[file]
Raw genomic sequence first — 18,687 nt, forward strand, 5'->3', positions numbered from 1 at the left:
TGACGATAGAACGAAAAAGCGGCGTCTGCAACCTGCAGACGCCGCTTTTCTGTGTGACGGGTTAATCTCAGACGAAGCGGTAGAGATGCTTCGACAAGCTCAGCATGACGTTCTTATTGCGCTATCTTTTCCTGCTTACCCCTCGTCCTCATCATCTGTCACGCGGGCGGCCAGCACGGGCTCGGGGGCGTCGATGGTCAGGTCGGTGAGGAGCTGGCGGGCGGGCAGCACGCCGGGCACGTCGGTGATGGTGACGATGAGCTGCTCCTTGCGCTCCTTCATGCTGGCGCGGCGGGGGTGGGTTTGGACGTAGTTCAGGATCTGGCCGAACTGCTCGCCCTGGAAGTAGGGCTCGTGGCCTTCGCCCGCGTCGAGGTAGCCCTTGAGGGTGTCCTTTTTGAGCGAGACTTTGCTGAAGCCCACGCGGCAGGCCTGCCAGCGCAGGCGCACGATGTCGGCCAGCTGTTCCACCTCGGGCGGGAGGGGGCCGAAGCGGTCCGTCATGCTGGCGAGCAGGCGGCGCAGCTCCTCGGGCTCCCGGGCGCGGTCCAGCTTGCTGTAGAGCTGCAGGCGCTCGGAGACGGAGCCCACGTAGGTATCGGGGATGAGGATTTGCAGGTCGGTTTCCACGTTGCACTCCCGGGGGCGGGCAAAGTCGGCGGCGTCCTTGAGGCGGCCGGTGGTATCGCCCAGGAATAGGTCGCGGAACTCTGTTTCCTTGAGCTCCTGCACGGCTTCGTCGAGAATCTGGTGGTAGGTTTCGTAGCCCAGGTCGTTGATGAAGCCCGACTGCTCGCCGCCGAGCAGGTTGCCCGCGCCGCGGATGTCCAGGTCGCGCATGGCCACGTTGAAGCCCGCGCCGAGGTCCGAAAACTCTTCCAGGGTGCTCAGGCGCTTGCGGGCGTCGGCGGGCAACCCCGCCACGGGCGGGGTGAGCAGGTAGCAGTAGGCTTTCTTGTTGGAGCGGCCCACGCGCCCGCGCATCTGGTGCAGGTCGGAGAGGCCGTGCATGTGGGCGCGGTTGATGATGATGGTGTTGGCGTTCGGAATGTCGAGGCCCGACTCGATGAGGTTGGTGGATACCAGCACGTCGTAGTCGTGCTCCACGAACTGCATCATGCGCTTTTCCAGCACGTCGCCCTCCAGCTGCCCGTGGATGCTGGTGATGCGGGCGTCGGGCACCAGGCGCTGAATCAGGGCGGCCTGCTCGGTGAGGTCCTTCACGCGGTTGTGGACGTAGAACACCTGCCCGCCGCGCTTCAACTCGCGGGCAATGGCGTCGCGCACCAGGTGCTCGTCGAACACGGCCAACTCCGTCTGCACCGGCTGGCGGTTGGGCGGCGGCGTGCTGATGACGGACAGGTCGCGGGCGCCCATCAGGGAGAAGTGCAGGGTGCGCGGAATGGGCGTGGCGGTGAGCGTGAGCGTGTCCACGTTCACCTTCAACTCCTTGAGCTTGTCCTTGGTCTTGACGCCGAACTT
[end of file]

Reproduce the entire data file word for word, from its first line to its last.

Raw genomic sequence first — 18,687 nt, forward strand, 5'->3', positions numbered from 1 at the left:
TGACGATAGAACGAAAAAGCGGCGTCTGCAACCTGCAGACGCCGCTTTTCTGTGTGACGGGTTAATCTCAGACGAAGCGGTAGAGATGCTTCGACAAGCTCAGCATGACGTTCTTATTGCGCTATCTTTTCCTGCTTACCCCTCGTCCTCATCATCTGTCACGCGGGCGGCCAGCACGGGCTCGGGGGCGTCGATGGTCAGGTCGGTGAGGAGCTGGCGGGCGGGCAGCACGCCGGGCACGTCGGTGATGGTGACGATGAGCTGCTCCTTGCGCTCCTTCATGCTGGCGCGGCGGGGGTGGGTTTGGACGTAGTTCAGGATCTGGCCGAACTGCTCGCCCTGGAAGTAGGGCTCGTGGCCTTCGCCCGCGTCGAGGTAGCCCTTGAGGGTGTCCTTTTTGAGCGAGACTTTGCTGAAGCCCACGCGGCAGGCCTGCCAGCGCAGGCGCACGATGTCGGCCAGCTGTTCCACCTCGGGCGGGAGGGGGCCGAAGCGGTCCGTCATGCTGGCGAGCAGGCGGCGCAGCTCCTCGGGCTCCCGGGCGCGGTCCAGCTTGCTGTAGAGCTGCAGGCGCTCGGAGACGGAGCCCACGTAGGTATCGGGGATGAGGATTTGCAGGTCGGTTTCCACGTTGCACTCCCGGGGGCGGGCAAAGTCGGCGGCGTCCTTGAGGCGGCCGGTGGTATCGCCCAGGAATAGGTCGCGGAACTCTGTTTCCTTGAGCTCCTGCACGGCTTCGTCGAGAATCTGGTGGTAGGTTTCGTAGCCCAGGTCGTTGATGAAGCCCGACTGCTCGCCGCCGAGCAGGTTGCCCGCGCCGCGGATGTCCAGGTCGCGCATGGCCACGTTGAAGCCCGCGCCGAGGTCCGAAAACTCTTCCAGGGTGCTCAGGCGCTTGCGGGCGTCGGCGGGCAACCCCGCCACGGGCGGGGTGAGCAGGTAGCAGTAGGCTTTCTTGTTGGAGCGGCCCACGCGCCCGCGCATCTGGTGCAGGTCGGAGAGGCCGTGCATGTGGGCGCGGTTGATGATGATGGTGTTGGCGTTCGGAATGTCGAGGCCCGACTCGATGAGGTTGGTGGATACCAGCACGTCGTAGTCGTGCTCCACGAACTGCATCATGCGCTTTTCCAGCACGTCGCCCTCCAGCTGCCCGTGGATGCTGGTGATGCGGGCGTCGGGCACCAGGCGCTGAATCAGGGCGGCCTGCTCGGTGAGGTCCTTCACGCGGTTGTGGACGTAGAACACCTGCCCGCCGCGCTTCAACTCGCGGGCAATGGCGTCGCGCACCAGGTGCTCGTCGAACACGGCCAACTCCGTCTGCACCGGCTGGCGGTTGGGCGGCGGCGTGCTGATGACGGACAGGTCGCGGGCGCCCATCAGGGAGAAGTGCAGGGTGCGCGGAATGGGCGTGGCGGTGAGCGTGAGCGTGTCCACGTTCACCTTCAACTCCTTGAGCTTGTCCTTGGTCTTGACGCCGAACTT